Objectives: The long-term consequences of COVID-19 infection on the gastrointestinal tract remain unclear. Here, we aimed to evaluate the prevalence of gastrointestinal symptoms and post-COVID-19 disorders of gut-brain interaction after hospitalisation for SARS-CoV-2 infection. Design: GI-COVID-19 is a prospective, multicentre, controlled study. Patients with and without COVID-19 diagnosis were evaluated on hospital admission and after 1, 6 and 12 months post hospitalisation. Gastrointestinal symptoms, anxiety and depression were assessed using validated questionnaires. Results: The study included 2183 hospitalised patients. The primary analysis included a total of 883 patients (614 patients with COVID-19 and 269 controls) due to the exclusion of patients with pre-existing gastrointestinal symptoms and/or surgery. At enrolment, gastrointestinal symptoms were more frequent among patients with COVID-19 than in the control group (59.3% vs 39.7%, p<0.001). At the 12-month follow-up, constipation and hard stools were significantly more prevalent in controls than in patients with COVID-19 (16% vs 9.6%, p=0.019 and 17.7% vs 10.9%, p=0.011, respectively). Compared with controls, patients with COVID-19 reported higher rates of irritable bowel syndrome (IBS) according to Rome IV criteria: 0.5% versus 3.2%, p=0.045. Factors significantly associated with IBS diagnosis included history of allergies, chronic intake of proton pump inhibitors and presence of dyspnoea. At the 6-month follow-up, the rate of patients with COVID-19 fulfilling the criteria for depression was higher than among controls. Conclusion: Compared with controls, hospitalised patients with COVID-19 had fewer problems of constipation and hard stools at 12 months after acute infection. Patients with COVID-19 had significantly higher rates of IBS than controls. Trial registration number: NCT04691895.

Post COVID-19 irritable bowel syndrome / G. Marasco, C. Cremon, M.R. Barbaro, G. Cacciari, F. Falangone, A. Kagramanova, D. Bordin, V. Drug, E. Miftode, P. Fusaroli, S.Y. Mohamed, C. Ricci, M. Bellini, M.M. Rahman, L. Melcarne, J. Santos, B. Lobo, S. Bor, S. Yapali, D. Akyol, F.P. Sapmaz, Y.Y. Urun, T. Eskazan, A. Celebi, H. Kacmaz, B. Ebik, H.C. Binicier, M.S. Bugdayci, M.B. Yağcı, H. Pullukcu, B.Y. Kaya, A. Tureyen, İ. Hatemi, E.S. Koc, G. Sirin, A.R. Calıskan, G. Bengi, E.E. Alıs, S. Lukic, M. Trajkovska, K. Hod, D. Dumitrascu, A. Pietrangelo, E. Corradini, M. Simren, J. Sjölund, N. Tornkvist, U.C. Ghoshal, O. Kolokolnikova, A. Colecchia, J. Serra, G. Maconi, R. De Giorgio, S. Danese, P. Portincasa, A. Di Sabatino, M. Maggio, E. Philippou, Y.Y. Lee, D. Salvi, A. Venturi, C. Borghi, M. Zoli, P. Gionchetti, P. Viale, V. Stanghellini, G. Barbara. - In: GUT. - ISSN 0017-5749. - 72:3(2023 Mar), pp. 484-492. [10.1136/gutjnl-2022-328483]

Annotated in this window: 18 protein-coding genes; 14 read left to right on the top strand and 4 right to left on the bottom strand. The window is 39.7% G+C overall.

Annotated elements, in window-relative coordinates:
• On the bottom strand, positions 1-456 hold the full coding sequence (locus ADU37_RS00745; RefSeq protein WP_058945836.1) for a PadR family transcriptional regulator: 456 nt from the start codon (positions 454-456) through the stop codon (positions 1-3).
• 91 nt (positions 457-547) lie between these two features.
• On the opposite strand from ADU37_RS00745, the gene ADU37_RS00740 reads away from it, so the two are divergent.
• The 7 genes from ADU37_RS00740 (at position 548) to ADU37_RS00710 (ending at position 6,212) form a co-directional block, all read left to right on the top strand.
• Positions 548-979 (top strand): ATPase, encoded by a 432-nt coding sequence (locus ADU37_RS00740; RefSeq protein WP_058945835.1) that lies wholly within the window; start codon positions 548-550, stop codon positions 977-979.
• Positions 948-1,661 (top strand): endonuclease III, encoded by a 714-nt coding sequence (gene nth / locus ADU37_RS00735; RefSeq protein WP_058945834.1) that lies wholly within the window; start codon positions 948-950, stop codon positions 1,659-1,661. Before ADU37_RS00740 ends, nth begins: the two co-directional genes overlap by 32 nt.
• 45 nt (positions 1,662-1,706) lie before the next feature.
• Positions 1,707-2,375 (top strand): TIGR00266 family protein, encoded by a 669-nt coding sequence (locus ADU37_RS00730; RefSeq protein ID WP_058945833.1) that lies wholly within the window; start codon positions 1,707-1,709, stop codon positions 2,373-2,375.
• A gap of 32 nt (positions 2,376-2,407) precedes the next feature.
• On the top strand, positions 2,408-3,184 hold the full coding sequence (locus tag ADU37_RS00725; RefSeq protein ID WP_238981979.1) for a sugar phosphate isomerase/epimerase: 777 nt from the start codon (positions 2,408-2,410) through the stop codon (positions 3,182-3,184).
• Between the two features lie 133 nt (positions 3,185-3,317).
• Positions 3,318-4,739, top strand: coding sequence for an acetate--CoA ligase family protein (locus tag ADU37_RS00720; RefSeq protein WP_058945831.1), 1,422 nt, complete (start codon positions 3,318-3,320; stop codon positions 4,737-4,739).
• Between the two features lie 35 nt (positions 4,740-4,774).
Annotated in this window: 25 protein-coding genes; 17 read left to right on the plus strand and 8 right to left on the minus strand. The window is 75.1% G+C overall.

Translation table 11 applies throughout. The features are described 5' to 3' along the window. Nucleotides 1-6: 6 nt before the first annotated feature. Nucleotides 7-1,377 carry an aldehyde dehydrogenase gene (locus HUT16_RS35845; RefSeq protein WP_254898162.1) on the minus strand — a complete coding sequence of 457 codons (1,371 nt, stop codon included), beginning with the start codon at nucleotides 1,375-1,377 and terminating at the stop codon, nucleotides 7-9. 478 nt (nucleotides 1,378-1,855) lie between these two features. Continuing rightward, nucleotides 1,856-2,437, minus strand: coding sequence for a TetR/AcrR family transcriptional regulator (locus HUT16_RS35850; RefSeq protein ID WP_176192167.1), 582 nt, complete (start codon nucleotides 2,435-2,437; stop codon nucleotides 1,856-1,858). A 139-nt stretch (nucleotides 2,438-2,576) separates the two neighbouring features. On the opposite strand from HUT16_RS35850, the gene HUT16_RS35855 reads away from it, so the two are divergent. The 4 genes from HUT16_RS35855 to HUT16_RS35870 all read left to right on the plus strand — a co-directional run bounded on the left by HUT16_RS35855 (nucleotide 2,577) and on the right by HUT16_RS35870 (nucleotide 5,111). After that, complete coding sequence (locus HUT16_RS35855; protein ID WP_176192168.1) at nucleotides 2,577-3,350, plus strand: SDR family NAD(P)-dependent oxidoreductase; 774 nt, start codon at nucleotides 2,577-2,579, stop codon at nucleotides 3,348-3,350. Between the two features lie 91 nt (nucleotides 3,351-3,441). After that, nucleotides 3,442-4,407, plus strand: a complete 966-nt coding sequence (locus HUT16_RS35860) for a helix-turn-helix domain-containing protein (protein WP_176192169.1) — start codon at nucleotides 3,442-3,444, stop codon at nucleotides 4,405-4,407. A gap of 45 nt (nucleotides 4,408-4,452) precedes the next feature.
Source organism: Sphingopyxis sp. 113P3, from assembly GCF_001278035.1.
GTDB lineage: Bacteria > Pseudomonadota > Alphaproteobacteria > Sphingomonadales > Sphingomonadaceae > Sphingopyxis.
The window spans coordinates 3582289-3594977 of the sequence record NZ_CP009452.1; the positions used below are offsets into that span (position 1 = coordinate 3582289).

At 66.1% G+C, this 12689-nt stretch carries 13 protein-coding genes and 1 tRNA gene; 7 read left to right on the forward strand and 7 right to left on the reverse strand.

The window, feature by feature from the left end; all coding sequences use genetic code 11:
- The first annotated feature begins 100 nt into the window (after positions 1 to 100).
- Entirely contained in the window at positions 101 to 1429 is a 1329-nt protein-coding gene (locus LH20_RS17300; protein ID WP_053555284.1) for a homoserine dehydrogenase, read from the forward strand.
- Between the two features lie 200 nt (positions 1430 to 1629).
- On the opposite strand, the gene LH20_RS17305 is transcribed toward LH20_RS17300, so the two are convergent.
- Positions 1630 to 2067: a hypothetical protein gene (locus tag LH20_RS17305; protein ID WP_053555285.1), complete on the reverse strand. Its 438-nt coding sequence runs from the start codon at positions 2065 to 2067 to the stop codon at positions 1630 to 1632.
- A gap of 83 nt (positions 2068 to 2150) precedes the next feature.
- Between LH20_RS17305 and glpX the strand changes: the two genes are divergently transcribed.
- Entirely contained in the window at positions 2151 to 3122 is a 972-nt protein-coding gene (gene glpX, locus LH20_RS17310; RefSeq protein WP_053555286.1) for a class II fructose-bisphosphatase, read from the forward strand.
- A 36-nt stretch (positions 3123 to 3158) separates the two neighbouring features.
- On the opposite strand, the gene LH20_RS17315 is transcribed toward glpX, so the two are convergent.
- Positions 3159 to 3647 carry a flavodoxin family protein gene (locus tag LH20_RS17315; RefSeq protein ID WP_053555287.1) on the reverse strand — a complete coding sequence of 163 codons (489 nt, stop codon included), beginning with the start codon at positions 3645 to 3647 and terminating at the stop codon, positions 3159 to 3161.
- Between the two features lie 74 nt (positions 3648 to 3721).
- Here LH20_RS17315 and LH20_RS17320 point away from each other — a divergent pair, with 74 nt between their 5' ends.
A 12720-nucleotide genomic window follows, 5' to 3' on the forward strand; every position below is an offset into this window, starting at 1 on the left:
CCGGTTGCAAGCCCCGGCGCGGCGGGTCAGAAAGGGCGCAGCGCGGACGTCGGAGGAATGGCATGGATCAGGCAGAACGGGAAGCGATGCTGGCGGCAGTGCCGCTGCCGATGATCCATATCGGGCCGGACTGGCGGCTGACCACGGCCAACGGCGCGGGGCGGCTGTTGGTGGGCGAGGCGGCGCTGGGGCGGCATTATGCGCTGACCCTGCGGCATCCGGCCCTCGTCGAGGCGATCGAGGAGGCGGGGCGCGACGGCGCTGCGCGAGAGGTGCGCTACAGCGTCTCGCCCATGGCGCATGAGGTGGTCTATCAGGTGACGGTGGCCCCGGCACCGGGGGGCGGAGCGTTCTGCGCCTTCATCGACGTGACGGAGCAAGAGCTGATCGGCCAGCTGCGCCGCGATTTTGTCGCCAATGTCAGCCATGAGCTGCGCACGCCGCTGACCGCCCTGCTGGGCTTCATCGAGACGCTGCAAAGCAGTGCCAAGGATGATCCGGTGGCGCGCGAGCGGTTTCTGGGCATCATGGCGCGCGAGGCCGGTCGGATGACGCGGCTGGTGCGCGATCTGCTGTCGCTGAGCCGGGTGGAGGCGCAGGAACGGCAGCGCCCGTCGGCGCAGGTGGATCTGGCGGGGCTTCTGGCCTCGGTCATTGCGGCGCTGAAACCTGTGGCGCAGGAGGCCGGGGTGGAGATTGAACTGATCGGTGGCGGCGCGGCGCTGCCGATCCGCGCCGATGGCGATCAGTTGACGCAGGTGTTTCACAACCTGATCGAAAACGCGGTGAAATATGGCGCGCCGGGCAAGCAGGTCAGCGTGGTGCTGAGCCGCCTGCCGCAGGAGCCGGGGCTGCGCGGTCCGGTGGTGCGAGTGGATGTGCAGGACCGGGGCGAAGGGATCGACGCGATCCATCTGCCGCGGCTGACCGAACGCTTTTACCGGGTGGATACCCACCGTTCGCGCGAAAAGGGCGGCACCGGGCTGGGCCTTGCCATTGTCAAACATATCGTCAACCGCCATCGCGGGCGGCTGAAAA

Post COVID-19 irritable bowel syndrome

G. Maconi
Writing – Review & Editing
;
2023

Abstract

Objectives: The long-term consequences of COVID-19 infection on the gastrointestinal tract remain unclear. Here, we aimed to evaluate the prevalence of gastrointestinal symptoms and post-COVID-19 disorders of gut-brain interaction after hospitalisation for SARS-CoV-2 infection. Design: GI-COVID-19 is a prospective, multicentre, controlled study. Patients with and without COVID-19 diagnosis were evaluated on hospital admission and after 1, 6 and 12 months post hospitalisation. Gastrointestinal symptoms, anxiety and depression were assessed using validated questionnaires. Results: The study included 2183 hospitalised patients. The primary analysis included a total of 883 patients (614 patients with COVID-19 and 269 controls) due to the exclusion of patients with pre-existing gastrointestinal symptoms and/or surgery. At enrolment, gastrointestinal symptoms were more frequent among patients with COVID-19 than in the control group (59.3% vs 39.7%, p<0.001). At the 12-month follow-up, constipation and hard stools were significantly more prevalent in controls than in patients with COVID-19 (16% vs 9.6%, p=0.019 and 17.7% vs 10.9%, p=0.011, respectively). Compared with controls, patients with COVID-19 reported higher rates of irritable bowel syndrome (IBS) according to Rome IV criteria: 0.5% versus 3.2%, p=0.045. Factors significantly associated with IBS diagnosis included history of allergies, chronic intake of proton pump inhibitors and presence of dyspnoea. At the 6-month follow-up, the rate of patients with COVID-19 fulfilling the criteria for depression was higher than among controls. Conclusion: Compared with controls, hospitalised patients with COVID-19 had fewer problems of constipation and hard stools at 12 months after acute infection. Patients with COVID-19 had significantly higher rates of IBS than controls. Trial registration number: NCT04691895.
COVID-19; irritable bowel syndrome
Settore MED/12 - Gastroenterologia
mar-2023
9-dic-2022
GUT
Article (author)
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Utilizza questo identificativo per citare o creare un link a questo documento: https://hdl.handle.net/2434/1005608
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